GNU FDL changes

David Gerard dgerard at
Tue Dec 4 23:10:42 UTC 2007

On 04/12/2007, Alfred M. Szmidt <ams at> wrote:
>    >    [...] You can't reuse an article safely without attaching the
>    >    entire GFDL. [...]
>    > That applies to all copyright licenses, the GPL included.

>    It doesn't apply to CC-by-sa.

> Indeed it does.  It is the whole point of a license, you cannot know
> the license terms if you cannot see the license.
> |      * For any reuse or distribution, you must make clear to others the
> |        license terms of this work. The best way to do this is with a link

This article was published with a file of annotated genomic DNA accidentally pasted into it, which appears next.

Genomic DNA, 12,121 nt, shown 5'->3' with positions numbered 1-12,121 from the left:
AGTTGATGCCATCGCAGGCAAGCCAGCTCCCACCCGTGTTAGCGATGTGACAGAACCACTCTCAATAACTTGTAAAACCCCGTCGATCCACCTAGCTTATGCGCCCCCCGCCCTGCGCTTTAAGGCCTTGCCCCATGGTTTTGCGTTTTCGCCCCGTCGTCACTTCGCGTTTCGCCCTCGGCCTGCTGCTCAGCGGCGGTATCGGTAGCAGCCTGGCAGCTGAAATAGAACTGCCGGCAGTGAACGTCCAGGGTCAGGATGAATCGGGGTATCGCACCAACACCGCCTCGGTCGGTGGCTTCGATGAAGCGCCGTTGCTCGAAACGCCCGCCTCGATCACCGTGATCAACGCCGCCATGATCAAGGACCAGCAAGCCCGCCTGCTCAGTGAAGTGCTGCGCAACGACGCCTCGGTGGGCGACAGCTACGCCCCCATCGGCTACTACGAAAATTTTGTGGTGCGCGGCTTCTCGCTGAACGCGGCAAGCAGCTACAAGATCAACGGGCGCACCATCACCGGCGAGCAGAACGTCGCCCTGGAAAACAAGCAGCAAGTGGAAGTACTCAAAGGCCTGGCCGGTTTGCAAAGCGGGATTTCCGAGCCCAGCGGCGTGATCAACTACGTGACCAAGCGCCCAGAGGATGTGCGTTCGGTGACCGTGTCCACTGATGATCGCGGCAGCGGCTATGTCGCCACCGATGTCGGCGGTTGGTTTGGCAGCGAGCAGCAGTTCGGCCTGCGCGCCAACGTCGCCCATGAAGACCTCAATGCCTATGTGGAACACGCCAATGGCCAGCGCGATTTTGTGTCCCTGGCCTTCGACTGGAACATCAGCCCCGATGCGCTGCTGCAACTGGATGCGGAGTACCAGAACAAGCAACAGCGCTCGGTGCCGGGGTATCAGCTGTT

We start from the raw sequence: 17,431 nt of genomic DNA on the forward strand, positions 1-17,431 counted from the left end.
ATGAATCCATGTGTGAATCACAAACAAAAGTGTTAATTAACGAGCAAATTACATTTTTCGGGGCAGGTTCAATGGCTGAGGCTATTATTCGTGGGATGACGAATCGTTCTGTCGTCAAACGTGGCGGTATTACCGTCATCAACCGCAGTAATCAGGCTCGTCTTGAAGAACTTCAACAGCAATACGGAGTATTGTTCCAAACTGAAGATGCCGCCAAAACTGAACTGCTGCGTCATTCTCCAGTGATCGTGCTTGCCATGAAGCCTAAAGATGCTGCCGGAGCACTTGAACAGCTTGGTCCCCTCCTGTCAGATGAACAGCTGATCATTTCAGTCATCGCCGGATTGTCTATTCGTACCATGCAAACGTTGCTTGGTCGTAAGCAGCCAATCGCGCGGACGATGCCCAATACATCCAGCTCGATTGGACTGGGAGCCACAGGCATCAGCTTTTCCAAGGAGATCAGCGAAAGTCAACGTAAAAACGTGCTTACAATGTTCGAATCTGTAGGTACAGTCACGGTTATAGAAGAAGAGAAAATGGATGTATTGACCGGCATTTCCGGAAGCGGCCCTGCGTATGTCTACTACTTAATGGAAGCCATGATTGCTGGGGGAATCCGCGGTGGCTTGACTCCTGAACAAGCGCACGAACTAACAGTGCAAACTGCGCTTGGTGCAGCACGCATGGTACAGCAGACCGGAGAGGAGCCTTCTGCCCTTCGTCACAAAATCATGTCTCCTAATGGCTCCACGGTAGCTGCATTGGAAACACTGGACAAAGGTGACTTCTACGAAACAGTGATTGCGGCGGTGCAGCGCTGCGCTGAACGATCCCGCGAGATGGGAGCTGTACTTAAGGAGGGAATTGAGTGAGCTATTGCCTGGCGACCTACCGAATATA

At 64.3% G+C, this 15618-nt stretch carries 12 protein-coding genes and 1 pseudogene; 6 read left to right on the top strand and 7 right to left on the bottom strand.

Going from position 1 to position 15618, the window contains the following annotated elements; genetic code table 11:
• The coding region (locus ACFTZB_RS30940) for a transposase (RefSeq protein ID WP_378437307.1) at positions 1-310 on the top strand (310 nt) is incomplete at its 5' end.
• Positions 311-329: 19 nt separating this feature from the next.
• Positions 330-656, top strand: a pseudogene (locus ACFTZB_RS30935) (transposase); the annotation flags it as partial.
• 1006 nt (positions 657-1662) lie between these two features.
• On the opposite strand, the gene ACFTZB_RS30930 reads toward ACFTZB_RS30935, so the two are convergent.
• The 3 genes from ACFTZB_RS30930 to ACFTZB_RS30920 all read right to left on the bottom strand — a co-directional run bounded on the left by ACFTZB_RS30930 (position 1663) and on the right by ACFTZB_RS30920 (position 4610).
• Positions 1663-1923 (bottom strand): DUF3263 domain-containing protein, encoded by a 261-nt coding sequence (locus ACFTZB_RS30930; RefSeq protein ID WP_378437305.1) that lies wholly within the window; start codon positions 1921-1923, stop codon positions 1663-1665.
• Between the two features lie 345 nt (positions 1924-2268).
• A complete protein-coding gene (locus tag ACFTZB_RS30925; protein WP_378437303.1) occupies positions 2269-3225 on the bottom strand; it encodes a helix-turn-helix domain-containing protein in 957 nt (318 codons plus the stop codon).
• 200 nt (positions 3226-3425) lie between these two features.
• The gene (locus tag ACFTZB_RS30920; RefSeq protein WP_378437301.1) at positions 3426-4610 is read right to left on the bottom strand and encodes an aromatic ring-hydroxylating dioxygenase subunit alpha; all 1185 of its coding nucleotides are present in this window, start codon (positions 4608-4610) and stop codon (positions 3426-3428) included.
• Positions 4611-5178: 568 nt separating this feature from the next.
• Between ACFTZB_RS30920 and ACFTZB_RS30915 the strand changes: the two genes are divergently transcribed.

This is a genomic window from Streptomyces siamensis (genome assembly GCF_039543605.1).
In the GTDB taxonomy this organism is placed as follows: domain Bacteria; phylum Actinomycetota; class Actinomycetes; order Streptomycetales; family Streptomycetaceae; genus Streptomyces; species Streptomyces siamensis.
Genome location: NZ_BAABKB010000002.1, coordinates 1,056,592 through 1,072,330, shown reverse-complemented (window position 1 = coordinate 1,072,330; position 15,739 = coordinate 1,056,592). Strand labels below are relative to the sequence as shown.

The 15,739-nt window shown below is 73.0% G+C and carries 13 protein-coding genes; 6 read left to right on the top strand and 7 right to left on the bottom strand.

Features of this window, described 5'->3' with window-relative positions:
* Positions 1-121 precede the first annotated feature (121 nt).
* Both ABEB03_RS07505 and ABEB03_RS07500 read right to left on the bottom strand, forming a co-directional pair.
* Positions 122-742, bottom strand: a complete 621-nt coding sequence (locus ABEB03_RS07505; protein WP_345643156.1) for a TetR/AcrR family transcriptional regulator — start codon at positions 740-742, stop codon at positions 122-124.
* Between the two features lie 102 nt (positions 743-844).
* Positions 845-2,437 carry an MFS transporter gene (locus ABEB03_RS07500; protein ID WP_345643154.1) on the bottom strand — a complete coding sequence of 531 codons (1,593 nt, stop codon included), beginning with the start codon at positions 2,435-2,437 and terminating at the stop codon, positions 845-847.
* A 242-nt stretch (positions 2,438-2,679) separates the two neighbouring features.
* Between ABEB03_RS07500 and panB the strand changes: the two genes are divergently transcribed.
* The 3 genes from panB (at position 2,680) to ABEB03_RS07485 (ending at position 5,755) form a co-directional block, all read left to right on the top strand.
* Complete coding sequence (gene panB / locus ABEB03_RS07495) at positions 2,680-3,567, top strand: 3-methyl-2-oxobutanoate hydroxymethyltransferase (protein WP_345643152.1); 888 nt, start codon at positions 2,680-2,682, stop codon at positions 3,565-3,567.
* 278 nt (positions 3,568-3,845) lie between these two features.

> |        to this web page.

Er, no. A link to the licence web page is not including a copy of the
whole licence. That's the point of CC-by-sa being considered a more
sensible idea for Wikipedia than the present GFDL, which is
technically "free" but is monstrously ill-suited to it.

>    Attaching the entire GFDL 1.2 text is not meaningfully "free" for
>    photos or single-page texts. And how do you reasonably implement it
>    for a motion picture.

> This would fall under fair use.  But I fail to see what a motion
> picture has to do with this, if you use a copyrighted work, you have
> to note that, and its license.

No, you're answering something other than what I wrote. Wikimedia
Commons includes images and motion pictures under the GFDL. The
originals don't include the entire licence in the movie itself; how is
this to be meaningfully reused? The answer in practice is "it isn't" -
the licence fails in practice at reusability.

- d.

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